Flower Power

Miuccia Prada and Emporio Armani: Milan Spring 2013 Collections

Pink fur, floral flourishes, and toe socks: Robin Givhan reports on Miuccia Prada’s Spring 2013 collection from Milan.

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As fashion’s most tantalizing contrarian, designer Miuccia Prada retreated from the dizzying patterns and eye-candy bedazzlement of her well-received fall collection to present a spring 2013 line that was practically minimalist by comparison. Embracing a philosophy that might best be described as ‘never giving her customers more of what they already love,’ Prada was miserly in her use of color and single-minded in her embellishments.

Using a fabric that, under the spotlights, read like a heavy-weight satin, she created mini-dresses in a mélange of black, navy, or gray that were enlivened by a pattern of a single graphic flower. Blouses criss-crossed the torso like an old-fashioned stole and collarless coats hung close to the body. Sometimes the flowers multiplied in shades of persimmon or turned into two-dimensional appliqué. But they never became more complicated, more intricately drawn.

The collection’s simplicity was amplified by easy swing jackets, sheath dresses that fell just below the knee and shorts that were crisply tailored. And as if to emphasize a kind of teasing austerity, a boldly uncomplicated black sheath with a narrow band of navy blue rimming its round neckline was displayed on the runway—as if it were a revolutionary idea.

Prada’s most gregarious suggestion was in her spring furs: full length and in shades of white and pale pink, with whimsical flowers dyed into the luxurious pelts. Among fashion’s most costly material, fur was treated with whimsy and frivolity, as if a woman might toss it away at the end of the season.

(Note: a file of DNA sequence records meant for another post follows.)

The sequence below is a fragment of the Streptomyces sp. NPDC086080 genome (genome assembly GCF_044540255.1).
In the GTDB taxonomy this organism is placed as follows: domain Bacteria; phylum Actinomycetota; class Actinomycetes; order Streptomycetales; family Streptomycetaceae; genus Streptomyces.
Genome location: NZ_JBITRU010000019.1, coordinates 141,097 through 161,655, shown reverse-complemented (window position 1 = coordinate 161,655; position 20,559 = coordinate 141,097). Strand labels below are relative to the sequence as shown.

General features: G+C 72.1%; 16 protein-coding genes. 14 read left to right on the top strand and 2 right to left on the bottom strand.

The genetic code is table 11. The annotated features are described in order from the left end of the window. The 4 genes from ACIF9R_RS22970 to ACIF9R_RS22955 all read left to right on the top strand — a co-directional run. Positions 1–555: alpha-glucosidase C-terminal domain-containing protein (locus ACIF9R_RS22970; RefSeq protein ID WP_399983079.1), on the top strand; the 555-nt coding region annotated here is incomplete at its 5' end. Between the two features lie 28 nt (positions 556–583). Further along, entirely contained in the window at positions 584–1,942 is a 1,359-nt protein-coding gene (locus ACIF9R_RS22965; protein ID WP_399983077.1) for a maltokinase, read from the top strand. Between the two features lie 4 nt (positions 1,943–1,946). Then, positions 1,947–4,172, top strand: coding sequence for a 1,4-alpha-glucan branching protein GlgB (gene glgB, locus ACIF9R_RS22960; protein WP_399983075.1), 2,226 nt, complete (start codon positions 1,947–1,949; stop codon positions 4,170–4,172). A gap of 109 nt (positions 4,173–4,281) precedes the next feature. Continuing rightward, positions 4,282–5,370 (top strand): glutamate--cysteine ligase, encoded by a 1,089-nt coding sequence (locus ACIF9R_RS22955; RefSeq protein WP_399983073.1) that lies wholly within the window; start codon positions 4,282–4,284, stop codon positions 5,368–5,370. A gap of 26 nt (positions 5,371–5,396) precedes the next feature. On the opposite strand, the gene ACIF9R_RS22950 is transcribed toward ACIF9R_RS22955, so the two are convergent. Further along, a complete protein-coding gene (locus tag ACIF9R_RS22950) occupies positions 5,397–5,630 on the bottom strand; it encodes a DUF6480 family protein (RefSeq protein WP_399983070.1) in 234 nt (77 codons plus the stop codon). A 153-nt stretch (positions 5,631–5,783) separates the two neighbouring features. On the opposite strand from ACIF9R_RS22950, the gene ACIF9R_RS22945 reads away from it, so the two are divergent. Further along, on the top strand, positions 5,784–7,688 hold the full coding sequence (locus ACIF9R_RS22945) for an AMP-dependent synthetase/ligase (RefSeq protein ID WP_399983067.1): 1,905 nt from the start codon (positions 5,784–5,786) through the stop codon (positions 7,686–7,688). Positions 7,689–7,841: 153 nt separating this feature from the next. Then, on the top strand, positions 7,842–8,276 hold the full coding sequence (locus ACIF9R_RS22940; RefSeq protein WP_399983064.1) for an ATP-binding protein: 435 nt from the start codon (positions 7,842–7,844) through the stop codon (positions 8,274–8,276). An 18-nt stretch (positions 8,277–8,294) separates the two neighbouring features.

The Italian label did not neglect its pivotal accessories business. The handbags for spring range from flower-adorned bucket bags to evening purses stitched from fur and dangling from sparkling chains. These pricey objects with their eye-popping profit margins were gussied up and served up like marzipan sweets.

The shoes, however, were a marvel of chutzpah, horror and utter eccentricity. Sandals were constructed to create the illusion of thongs worn over a pair of socks—a style most often associated with outdoorsmen and Tevas. Platform heels looked like Lego bricks. All of them looked as though they’d make walking a perilous adventure.

Prada debuted her collection in Milan Thursday evening. Twenty-four hours earlier, Alessandro dell’Acqua presented his No. 21 collection: an eccentric but delightful mix of shimmering prints, bold stripes of color, and paillettes that looked like crushed silver bottle caps.

Both of these collections are trying to woo customers who are in search of the unusual, those who are looking for something to startle their eyes rather than soothe them. Neither Prada nor dell’Aqua seemed utterly confident about where fashion might be going next, but both seemed eager to suss out that new path.

Of course, not every woman wants to be a vehicle for some designer’s aesthetic curiosity. And so sandwiched between Prada and dell’Acqua on the fashion schedule, one had Max Mara and Emporio Armani. The Max Mara design team unveiled a collection inspired by safaris. It was filled with shades of khaki, caramel and dusky blue, along with jumpsuits, utilitarian skirts, breezy oversized shirts and patchworks of plaid and leopard prints. And Giorgio Armani, in his Emporio collection, offered pleated trousers with tapered legs, iridescent shorts and matching vests, and short shorts tucked under easy tunics.

Still, one wonders about these middle ground collections. For retailers like Neiman Marcus, says fashion director Ken Downing, the sales are in high luxury brands that can deliver clothes that are dynamic as well as unique and in lower-priced, youthful contemporary lines with a point-of-view. The squishy mid-point—perhaps like the middle class—is feeling the stress.

In the season of runway shows, the attention is focused on brands such as Prada and No. 21. They are where editors typically discover new ideas and retailers uncover delicious talents who might not do blockbuster sales themselves but bring customers into stores. That was the conventional wisdom. And there was sheepishness about overlooking the more mass-appeal brands or those that are more classic. But in these days of a lackluster economy, the buzz is also where the bucks are. People are buying fashion, not clothes.

Customers, it seems, don’t want to be reassured; they want to be revived.